I want to ask two questions that are related.

  1. Suppose the Banach space $X$ isn't a Hilbert space, is it possible that it can be homeomorphic to a Hilbert space, or we say we can have two equivalent norms on the same linear space with one satisfies Parallelogram law while another not.

  2. Suppose we have two equivalent norms on the same linear space such that one is induced by the inner product, is it true that another is also induced by inner product

  • 2
    $\begingroup$ It's been shown that any two separable infinite dimensional Banach spaces are topologically homeomorphic. See this. $\endgroup$ Aug 18, 2017 at 8:29

1 Answer 1


The following is a counterexample, in finite dimension, to both (1) and (2).

It is well-known that all norms on $\mathbb{R}^n$ are equivalent, in particular all the $p$-norms $$||x||_p := \left( \sum_{i=1}^n |x_i|^p \right)^{1/p}$$ are equivalent. However, such a norm satisfies the parallelogram law if and only if $p=2$, i.e., when it is the usual euclidean norm. In particular, $p=2$ is the only case where the $p$-norm is induced by a scalar product.

  • $\begingroup$ I can't see why that's a counterexample to (1). $\mathbb{R}^n$ with the $2$-norm (induced from an inner product) is indeed homeomorphic to $\mathbb{R}^n$ with any $p$-norm that is not induced by an inner product, and that's because the norms are equivalent. $\endgroup$ Aug 18, 2017 at 8:47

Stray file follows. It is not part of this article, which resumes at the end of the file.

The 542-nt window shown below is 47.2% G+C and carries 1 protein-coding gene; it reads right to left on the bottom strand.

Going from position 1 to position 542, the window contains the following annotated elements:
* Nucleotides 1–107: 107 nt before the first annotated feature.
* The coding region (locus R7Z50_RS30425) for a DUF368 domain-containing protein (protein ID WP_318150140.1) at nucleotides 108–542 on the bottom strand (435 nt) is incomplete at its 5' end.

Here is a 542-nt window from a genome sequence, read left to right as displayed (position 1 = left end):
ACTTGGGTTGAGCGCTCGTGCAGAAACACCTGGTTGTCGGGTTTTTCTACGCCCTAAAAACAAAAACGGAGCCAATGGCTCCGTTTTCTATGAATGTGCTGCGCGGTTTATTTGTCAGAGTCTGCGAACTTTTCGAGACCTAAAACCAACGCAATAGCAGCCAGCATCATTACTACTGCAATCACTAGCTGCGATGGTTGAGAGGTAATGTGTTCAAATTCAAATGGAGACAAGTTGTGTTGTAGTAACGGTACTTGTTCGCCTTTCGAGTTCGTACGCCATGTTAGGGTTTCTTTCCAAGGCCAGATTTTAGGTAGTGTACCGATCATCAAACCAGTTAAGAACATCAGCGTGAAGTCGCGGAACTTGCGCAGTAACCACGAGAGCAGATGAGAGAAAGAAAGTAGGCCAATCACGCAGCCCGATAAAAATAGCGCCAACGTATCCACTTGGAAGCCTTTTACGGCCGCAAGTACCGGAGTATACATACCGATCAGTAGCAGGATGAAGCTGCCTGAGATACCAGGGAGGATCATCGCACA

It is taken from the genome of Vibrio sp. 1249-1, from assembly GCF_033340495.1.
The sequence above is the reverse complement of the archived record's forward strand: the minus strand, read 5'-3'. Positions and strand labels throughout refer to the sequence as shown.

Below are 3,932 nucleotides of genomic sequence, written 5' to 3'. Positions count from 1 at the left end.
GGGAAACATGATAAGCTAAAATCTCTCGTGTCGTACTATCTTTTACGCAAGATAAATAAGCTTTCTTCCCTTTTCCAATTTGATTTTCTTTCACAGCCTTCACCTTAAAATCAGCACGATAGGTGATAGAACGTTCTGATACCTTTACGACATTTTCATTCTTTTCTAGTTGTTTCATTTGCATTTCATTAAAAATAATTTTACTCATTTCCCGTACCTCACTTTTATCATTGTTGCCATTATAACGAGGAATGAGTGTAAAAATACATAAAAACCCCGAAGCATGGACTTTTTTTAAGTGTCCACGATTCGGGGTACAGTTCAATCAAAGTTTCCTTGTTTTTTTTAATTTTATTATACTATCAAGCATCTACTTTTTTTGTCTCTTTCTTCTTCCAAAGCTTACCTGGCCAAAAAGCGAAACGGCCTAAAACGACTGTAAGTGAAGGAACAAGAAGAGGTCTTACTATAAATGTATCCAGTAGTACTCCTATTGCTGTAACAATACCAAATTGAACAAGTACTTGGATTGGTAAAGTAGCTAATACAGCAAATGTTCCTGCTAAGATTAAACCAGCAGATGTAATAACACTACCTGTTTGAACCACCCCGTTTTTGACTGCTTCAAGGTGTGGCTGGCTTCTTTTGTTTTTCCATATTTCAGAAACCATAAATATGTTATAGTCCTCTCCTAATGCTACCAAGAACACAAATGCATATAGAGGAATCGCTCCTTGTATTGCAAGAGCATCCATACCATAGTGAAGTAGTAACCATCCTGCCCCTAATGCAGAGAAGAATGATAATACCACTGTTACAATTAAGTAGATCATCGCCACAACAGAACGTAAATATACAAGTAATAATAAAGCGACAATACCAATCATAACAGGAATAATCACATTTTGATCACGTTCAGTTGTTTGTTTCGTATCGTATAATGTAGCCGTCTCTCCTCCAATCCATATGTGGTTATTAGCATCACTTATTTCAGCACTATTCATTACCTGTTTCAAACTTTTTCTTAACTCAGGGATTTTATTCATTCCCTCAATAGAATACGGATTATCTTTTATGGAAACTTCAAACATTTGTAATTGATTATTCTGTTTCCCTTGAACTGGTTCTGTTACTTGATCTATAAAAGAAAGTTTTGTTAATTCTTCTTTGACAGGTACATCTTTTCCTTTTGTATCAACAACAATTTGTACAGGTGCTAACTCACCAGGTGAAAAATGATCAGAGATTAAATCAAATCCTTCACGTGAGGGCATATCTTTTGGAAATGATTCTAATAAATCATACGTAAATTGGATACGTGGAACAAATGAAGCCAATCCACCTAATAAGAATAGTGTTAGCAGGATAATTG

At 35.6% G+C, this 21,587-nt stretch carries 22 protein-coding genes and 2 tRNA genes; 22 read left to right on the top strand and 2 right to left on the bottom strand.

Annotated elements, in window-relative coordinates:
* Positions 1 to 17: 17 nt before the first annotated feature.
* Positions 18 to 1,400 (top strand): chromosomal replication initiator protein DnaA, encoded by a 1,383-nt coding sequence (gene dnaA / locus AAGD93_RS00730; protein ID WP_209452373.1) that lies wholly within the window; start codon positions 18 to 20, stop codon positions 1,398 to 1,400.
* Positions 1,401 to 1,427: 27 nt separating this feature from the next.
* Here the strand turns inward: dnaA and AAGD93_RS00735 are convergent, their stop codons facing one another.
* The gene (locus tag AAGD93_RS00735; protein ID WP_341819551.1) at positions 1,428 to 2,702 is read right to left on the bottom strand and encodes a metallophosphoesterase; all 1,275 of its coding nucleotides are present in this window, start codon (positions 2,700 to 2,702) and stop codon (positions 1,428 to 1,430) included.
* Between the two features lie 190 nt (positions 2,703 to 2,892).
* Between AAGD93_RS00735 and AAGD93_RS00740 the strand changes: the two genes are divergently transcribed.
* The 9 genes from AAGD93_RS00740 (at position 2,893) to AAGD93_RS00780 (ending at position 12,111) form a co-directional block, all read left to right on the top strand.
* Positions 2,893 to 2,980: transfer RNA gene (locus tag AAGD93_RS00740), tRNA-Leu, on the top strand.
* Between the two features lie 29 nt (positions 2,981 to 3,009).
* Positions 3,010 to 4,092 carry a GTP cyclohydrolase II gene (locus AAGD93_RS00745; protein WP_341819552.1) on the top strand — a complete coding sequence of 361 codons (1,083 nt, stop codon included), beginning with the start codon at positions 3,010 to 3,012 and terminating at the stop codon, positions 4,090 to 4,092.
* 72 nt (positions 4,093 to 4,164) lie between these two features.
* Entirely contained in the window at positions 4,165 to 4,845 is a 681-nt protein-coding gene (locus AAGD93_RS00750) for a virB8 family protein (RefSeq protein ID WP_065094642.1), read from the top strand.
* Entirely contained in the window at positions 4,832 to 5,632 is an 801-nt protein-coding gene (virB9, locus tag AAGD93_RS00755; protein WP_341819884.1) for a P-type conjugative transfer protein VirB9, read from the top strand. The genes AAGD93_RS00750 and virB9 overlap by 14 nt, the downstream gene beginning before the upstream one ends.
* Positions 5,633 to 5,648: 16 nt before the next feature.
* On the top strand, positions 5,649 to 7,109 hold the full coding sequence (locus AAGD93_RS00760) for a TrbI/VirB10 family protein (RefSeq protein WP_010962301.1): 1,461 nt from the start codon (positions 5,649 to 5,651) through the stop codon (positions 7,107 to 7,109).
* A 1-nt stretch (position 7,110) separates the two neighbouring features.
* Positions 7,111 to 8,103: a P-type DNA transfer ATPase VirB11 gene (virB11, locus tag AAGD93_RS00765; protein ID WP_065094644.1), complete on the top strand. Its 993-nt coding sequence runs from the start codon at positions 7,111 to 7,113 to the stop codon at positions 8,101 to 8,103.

• $\begingroup$ Actually (1) asks two things. This is an example of two norms in the same linear space, one satisfying the parallelogram law and the other not. $\endgroup$ Aug 18, 2017 at 8:48
  • $\begingroup$ For $p\neq 2$ we do not have a Hilbert space, but in any case the topology is the same as in the $p=2$ case. So this also answers in a positive way the first part of question 1, right? $\endgroup$ Aug 18, 2017 at 8:52
  • $\begingroup$ Ah I see. Yes it gives indeed an example where (1) is satisfied. But (1) asks for an arbitrary Banach space. $\endgroup$ Aug 18, 2017 at 9:20
  • $\begingroup$ Well, I interpret the expression "is it possible that it can be..." as "is there an example where..." $\endgroup$ Aug 18, 2017 at 9:29

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